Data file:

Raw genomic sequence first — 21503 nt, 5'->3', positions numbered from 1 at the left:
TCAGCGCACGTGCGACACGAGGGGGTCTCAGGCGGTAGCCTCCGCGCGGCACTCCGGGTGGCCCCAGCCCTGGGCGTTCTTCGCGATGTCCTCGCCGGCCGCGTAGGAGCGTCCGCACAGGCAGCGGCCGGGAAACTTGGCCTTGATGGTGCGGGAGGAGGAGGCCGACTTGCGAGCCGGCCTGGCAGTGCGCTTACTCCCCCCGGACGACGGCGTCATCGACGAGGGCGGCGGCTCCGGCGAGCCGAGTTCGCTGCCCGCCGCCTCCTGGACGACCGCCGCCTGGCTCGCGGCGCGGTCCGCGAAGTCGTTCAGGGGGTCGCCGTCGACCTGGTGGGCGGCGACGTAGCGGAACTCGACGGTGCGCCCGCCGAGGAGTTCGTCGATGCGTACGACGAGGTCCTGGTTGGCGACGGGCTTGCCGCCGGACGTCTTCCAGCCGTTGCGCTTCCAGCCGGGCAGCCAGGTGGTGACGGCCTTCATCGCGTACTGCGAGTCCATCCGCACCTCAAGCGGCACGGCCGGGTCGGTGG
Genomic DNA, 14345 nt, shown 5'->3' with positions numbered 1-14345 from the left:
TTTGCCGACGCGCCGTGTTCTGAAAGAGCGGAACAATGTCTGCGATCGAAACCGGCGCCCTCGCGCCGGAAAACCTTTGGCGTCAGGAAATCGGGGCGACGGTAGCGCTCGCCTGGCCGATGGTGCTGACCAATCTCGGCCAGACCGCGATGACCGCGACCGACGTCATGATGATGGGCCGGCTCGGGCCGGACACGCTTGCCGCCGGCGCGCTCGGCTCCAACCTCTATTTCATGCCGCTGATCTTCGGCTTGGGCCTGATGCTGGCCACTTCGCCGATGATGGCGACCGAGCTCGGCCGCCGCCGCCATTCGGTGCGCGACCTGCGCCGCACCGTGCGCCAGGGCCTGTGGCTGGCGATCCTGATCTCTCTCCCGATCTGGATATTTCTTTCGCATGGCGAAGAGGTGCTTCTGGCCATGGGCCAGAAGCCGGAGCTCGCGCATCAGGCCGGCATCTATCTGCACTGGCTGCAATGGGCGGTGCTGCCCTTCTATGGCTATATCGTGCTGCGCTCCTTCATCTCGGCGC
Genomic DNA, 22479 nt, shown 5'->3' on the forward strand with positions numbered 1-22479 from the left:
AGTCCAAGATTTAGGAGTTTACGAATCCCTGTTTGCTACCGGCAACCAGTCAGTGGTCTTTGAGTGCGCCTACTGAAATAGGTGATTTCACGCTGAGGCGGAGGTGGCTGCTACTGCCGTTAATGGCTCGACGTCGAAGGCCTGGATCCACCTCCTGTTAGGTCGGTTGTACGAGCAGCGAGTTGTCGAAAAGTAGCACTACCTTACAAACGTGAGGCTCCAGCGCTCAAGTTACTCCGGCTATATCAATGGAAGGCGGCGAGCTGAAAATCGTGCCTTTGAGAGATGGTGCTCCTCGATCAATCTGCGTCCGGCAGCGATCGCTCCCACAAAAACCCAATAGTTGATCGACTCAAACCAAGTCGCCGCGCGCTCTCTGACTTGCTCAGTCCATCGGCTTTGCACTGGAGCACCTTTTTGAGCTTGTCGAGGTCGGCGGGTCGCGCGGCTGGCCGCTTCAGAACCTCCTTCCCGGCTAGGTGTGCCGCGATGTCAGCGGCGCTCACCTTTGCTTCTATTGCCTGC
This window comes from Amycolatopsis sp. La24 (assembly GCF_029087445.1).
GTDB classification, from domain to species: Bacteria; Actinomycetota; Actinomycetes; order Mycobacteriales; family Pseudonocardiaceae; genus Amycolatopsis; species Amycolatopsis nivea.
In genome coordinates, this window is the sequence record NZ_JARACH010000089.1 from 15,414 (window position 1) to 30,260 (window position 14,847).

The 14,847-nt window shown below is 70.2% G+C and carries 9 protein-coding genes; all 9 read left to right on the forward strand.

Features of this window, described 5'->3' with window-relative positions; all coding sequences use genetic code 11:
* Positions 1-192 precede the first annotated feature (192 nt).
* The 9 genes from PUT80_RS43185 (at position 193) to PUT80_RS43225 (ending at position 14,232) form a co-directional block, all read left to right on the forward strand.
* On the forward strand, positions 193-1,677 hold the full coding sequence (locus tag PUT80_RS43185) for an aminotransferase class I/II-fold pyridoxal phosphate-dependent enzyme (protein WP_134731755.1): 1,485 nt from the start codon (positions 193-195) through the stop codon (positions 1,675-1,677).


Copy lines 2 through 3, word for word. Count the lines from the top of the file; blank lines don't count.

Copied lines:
TCAGCGCACGTGCGACACGAGGGGGTCTCAGGCGGTAGCCTCCGCGCGGCACTCCGGGTGGCCCCAGCCCTGGGCGTTCTTCGCGATGTCCTCGCCGGCCGCGTAGGAGCGTCCGCACAGGCAGCGGCCGGGAAACTTGGCCTTGATGGTGCGGGAGGAGGAGGCCGACTTGCGAGCCGGCCTGGCAGTGCGCTTACTCCCCCCGGACGACGGCGTCATCGACGAGGGCGGCGGCTCCGGCGAGCCGAGTTCGCTGCCCGCCGCCTCCTGGACGACCGCCGCCTGGCTCGCGGCGCGGTCCGCGAAGTCGTTCAGGGGGTCGCCGTCGACCTGGTGGGCGGCGACGTAGCGGAACTCGACGGTGCGCCCGCCGAGGAGTTCGTCGATGCGTACGACGAGGTCCTGGTTGGCGACGGGCTTGCCGCCGGACGTCTTCCAGCCGTTGCGCTTCCAGCCGGGCAGCCAGGTGGTGACGGCCTTCATCGCGTACTGCGAGTCCATCCGCACCTCAAGCGGCACGGCCGGGTCGGTGG
Genomic DNA, 14345 nt, shown 5'->3' with positions numbered 1-14345 from the left: